The Student Room Group

Environmental Science Degree

Hey guys I know this sounds silly but was wondering if you guys could give me advice on my situation. I have been offered a place at QMUL for an environmental science degree with business. I have a passion for geography and sustainability and am supported by my parents to go into this, but recently have been told by peers and friends that theres not a lot of money to be made in the field. I am quite good at maths and economics as I take them for A- level and was thinking about trying for banking internships at uni to progress to that. What do you guys think, I know it sounds bad but I'd like to prioritise a higher salary. What do you think? Do you know of any higher paying jobs with environmental stuff or do you recommend me trying to go into banking?
Original post by symboris
Hey guys I know this sounds silly but was wondering if you guys could give me advice on my situation. I have been offered a place at QMUL for an environmental science degree with business. I have a passion for geography and sustainability and am supported by my parents to go into this, but recently have been told by peers and friends that theres not a lot of money to be made in the field. I am quite good at maths and economics as I take them for A- level and was thinking about trying for banking internships at uni to progress to that. What do you guys think, I know it sounds bad but I'd like to prioritise a higher salary. What do you think? Do you know of any higher paying jobs with environmental stuff or do you recommend me trying to go into banking?

It's certainly not "bad" to pursue a higher salary. I don't know why some people say it is... it's actually quite a juvenile to say because in the adult world many people are trying to maximise or at least increase their earnings. Lots of people study something they are passionate about and end up regretting it because it turns out to be not very financially rewarding.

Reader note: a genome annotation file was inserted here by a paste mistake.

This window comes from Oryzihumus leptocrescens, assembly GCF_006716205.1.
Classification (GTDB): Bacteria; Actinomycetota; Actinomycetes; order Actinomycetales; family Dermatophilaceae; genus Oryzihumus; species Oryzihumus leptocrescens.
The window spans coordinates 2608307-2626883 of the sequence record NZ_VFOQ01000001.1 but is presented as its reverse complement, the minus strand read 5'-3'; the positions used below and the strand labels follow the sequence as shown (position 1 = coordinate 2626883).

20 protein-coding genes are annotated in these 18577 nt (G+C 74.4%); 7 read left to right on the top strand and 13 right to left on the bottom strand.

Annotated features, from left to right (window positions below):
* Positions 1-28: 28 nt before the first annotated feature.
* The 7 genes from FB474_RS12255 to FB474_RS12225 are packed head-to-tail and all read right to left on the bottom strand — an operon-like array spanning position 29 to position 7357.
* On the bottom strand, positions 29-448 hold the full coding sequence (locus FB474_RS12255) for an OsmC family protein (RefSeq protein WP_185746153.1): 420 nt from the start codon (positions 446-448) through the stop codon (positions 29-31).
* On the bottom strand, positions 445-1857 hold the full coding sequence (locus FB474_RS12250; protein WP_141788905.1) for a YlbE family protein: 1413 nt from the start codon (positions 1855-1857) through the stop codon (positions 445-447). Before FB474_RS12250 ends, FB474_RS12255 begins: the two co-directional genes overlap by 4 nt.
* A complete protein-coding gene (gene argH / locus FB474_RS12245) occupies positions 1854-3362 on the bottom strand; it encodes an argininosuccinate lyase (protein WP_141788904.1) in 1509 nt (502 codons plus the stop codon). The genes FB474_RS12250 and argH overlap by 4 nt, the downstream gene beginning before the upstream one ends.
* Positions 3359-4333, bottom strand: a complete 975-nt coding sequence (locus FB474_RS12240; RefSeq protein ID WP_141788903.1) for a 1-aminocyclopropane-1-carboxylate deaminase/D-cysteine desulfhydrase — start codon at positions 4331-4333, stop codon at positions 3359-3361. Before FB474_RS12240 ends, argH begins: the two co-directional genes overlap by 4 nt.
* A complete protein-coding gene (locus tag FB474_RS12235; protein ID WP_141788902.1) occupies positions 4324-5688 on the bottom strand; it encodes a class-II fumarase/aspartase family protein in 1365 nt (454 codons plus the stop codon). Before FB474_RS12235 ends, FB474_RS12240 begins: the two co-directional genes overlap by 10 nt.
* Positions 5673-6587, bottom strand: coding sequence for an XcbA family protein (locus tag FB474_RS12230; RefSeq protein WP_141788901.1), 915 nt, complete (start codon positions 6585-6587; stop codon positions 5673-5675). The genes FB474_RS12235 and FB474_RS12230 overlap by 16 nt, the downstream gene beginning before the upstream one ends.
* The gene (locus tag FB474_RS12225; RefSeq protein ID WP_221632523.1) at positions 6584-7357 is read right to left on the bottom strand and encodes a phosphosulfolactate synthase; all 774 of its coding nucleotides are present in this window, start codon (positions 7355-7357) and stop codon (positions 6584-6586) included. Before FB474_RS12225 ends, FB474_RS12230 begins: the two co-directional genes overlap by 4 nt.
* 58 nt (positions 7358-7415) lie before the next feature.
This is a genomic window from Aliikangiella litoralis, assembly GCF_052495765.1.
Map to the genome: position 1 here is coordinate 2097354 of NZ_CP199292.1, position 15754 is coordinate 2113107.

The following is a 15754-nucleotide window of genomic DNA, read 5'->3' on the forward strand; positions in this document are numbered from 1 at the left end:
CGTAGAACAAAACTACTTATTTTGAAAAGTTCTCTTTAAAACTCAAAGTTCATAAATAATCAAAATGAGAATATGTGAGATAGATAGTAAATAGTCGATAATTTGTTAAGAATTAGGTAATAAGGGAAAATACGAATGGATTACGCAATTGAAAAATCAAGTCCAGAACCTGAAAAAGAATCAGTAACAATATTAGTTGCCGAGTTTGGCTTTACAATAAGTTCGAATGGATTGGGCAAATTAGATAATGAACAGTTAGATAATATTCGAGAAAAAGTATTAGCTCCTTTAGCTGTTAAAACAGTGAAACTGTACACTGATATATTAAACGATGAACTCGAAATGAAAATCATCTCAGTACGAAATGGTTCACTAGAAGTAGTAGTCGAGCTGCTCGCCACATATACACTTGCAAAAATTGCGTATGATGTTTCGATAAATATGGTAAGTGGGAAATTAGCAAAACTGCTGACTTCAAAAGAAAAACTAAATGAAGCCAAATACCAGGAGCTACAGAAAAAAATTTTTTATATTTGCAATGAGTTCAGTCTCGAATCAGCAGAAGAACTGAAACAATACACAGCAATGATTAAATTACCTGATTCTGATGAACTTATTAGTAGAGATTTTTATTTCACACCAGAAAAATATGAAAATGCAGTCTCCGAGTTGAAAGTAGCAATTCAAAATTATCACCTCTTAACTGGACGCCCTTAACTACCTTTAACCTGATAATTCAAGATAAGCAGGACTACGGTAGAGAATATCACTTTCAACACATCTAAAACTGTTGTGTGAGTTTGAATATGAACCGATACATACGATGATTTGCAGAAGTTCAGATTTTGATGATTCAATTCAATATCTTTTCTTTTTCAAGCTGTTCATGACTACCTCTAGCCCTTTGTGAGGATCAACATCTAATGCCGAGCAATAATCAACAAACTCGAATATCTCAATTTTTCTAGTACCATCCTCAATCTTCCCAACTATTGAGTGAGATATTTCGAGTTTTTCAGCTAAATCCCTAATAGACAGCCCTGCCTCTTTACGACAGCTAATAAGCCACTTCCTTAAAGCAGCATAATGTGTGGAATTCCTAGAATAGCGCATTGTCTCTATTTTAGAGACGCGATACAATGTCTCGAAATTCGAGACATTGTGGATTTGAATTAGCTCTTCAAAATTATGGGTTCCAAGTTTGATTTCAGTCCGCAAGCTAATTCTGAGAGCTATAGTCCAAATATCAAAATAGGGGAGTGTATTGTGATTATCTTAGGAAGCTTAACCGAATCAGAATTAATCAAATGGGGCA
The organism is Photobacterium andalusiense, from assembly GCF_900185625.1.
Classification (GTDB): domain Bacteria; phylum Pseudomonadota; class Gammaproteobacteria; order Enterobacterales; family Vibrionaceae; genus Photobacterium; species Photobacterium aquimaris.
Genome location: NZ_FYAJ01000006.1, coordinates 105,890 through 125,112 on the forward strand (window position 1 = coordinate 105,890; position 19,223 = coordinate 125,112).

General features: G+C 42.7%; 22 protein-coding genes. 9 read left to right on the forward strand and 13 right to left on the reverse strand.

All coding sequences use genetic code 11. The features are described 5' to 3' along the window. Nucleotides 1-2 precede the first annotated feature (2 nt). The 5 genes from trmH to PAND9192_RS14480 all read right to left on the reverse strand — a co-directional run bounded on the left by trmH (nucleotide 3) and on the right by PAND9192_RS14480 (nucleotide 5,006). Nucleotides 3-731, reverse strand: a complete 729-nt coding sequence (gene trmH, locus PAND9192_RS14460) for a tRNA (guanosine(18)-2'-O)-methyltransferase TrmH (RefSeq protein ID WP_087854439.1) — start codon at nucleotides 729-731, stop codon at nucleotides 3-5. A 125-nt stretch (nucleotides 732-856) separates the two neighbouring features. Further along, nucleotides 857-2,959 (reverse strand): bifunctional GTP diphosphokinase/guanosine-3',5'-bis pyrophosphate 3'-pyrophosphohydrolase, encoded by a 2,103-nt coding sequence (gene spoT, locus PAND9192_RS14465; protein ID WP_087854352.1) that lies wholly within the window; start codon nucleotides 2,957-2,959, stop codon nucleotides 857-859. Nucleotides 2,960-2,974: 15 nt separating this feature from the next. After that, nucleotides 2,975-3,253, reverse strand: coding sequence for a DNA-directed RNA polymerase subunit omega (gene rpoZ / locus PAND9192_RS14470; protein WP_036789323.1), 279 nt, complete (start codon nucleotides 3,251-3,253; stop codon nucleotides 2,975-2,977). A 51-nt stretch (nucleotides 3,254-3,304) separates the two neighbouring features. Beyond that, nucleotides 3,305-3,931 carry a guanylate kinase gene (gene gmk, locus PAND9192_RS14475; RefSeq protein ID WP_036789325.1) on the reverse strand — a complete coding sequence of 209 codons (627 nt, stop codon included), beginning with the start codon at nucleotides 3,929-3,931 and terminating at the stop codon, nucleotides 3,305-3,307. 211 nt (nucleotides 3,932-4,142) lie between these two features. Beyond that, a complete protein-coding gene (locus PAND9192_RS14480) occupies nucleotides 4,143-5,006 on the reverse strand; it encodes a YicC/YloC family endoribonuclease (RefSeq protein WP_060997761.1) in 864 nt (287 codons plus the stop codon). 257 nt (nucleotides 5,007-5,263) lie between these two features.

Reply 2
Original post by Smack
It's certainly not "bad" to pursue a higher salary. I don't know why some people say it is... it's actually quite a juvenile to say because in the adult world many people are trying to maximise or at least increase their earnings. Lots of people study something they are passionate about and end up regretting it because it turns out to be not very financially rewarding.

Yeah I know , I would feel kind of like a sell out but if I'm going to work hard i'd rather make money doing it. :frown:
You don't necessarily need to decide between the two yet, as the degree is suitable for either route and banking internships are still useful work experience.

I'd also note that while investment bankers earn a lot, they also work far more hours in often rather poor working environments - 80-100 hour weeks are pretty typical, and you aren't getting paid overtime for that; just your standard salary. I recall reading a blog entry from an analyst some years back who worked out his hourly rate was roughly the same as someone working at McDonalds, once he accounted for all the hours he spent working till 10-12pm and starting at 6-7am.

You may also find that your expectations change over time and you may find you can live happily on a "lower" salary (relative to investment banking salaries) with improved quality of life and/or job satisfaction in another role. So just go into things with an open mind and see where you end up going :smile:
Reply 4
Thanks for the input :smile:
I absolutely get where you're coming from, I didn't know if my degree would be as competitive as other Economics or Business students, so I'll be sure to at least try for the internships. I'm not intent on purely IB but I do know people spring off into M&A or private equity which has a better work-life balance after a few years. Its simply a case of, if i'm going to struggle- I'd rather struggle and earn a better salary :frown:

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